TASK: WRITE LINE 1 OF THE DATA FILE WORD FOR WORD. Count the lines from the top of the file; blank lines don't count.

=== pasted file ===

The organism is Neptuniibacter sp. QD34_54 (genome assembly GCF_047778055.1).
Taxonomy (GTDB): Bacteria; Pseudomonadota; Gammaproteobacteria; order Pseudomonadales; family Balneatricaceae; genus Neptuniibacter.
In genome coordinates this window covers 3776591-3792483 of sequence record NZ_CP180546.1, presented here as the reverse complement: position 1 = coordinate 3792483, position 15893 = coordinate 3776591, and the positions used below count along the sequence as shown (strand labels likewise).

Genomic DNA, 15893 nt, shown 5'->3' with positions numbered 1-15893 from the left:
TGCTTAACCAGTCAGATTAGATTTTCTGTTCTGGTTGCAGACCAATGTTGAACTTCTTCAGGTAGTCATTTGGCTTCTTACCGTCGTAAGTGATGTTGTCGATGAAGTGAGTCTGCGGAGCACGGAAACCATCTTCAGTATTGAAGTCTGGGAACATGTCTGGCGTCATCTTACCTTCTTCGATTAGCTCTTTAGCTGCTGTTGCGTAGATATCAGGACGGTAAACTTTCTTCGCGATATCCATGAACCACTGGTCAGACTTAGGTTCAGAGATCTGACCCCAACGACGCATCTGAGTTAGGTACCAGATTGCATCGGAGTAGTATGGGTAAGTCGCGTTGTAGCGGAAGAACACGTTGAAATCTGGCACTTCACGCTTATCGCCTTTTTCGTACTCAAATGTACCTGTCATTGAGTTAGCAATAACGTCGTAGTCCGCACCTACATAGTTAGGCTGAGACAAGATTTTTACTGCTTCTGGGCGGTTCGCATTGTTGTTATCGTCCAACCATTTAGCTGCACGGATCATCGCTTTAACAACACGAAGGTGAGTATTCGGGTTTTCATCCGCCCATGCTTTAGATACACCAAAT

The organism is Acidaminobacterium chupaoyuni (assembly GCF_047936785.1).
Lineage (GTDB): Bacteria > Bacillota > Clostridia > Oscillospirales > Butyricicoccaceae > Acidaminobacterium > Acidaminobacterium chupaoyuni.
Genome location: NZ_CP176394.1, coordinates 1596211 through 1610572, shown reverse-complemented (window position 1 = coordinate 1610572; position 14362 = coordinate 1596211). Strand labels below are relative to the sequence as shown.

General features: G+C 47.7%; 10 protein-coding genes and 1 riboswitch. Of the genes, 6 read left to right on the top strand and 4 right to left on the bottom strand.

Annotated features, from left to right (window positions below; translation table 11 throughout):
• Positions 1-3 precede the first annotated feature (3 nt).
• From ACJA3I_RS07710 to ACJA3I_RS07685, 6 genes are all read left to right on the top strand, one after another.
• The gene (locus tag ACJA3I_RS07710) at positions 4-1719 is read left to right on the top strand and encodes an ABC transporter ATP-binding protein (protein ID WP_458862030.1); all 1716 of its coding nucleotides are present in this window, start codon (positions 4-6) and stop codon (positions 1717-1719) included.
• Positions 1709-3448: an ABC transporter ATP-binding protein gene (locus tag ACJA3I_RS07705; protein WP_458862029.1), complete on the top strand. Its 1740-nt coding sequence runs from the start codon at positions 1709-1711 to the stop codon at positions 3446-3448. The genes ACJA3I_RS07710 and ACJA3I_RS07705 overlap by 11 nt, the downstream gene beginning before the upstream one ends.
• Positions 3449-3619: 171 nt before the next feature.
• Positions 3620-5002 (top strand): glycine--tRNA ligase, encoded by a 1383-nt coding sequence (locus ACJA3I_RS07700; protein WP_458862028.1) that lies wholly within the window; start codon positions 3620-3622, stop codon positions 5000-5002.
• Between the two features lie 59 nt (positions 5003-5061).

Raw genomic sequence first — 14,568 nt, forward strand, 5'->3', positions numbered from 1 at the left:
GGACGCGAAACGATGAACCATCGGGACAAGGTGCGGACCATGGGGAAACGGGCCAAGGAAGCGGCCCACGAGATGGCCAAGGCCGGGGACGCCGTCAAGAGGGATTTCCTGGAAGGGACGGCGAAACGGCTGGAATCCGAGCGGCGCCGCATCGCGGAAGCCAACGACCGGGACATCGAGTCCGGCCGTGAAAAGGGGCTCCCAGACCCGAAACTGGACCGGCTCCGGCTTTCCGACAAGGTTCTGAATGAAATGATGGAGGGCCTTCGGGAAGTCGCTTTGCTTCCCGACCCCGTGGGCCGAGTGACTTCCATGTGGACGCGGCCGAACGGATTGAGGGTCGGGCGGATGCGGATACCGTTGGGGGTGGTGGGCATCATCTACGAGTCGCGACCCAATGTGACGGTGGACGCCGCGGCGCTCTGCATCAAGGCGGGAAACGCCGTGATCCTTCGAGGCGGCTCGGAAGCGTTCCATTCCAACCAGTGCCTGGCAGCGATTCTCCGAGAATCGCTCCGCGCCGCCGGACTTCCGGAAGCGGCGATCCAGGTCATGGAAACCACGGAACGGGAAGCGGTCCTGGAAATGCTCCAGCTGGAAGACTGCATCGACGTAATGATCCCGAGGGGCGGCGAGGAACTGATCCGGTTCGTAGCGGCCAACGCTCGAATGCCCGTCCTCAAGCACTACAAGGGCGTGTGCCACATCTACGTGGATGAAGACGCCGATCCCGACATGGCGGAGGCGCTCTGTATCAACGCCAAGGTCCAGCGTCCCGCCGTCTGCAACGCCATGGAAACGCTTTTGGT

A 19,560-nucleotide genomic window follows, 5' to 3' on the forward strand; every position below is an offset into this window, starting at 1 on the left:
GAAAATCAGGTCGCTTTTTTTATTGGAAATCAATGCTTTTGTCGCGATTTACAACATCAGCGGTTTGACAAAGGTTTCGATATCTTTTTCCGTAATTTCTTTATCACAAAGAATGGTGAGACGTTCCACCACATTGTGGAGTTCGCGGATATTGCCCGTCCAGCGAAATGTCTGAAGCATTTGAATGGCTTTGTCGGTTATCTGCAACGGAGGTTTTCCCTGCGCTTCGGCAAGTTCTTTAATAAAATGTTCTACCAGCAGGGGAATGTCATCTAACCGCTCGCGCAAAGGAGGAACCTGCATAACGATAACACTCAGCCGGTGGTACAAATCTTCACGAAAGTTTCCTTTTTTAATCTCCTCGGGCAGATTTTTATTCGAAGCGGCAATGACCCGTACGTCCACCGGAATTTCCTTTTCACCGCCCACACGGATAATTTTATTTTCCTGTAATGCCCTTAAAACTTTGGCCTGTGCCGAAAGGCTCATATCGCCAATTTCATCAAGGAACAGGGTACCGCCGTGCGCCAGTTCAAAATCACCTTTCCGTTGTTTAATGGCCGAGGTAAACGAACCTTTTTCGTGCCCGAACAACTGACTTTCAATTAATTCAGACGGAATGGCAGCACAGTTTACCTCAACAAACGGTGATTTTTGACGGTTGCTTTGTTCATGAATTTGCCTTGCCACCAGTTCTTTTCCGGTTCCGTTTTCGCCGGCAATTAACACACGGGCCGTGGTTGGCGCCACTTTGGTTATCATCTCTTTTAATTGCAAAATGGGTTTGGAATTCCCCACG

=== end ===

The organism is Neptuniibacter sp. QD34_54 (genome assembly GCF_047778055.1).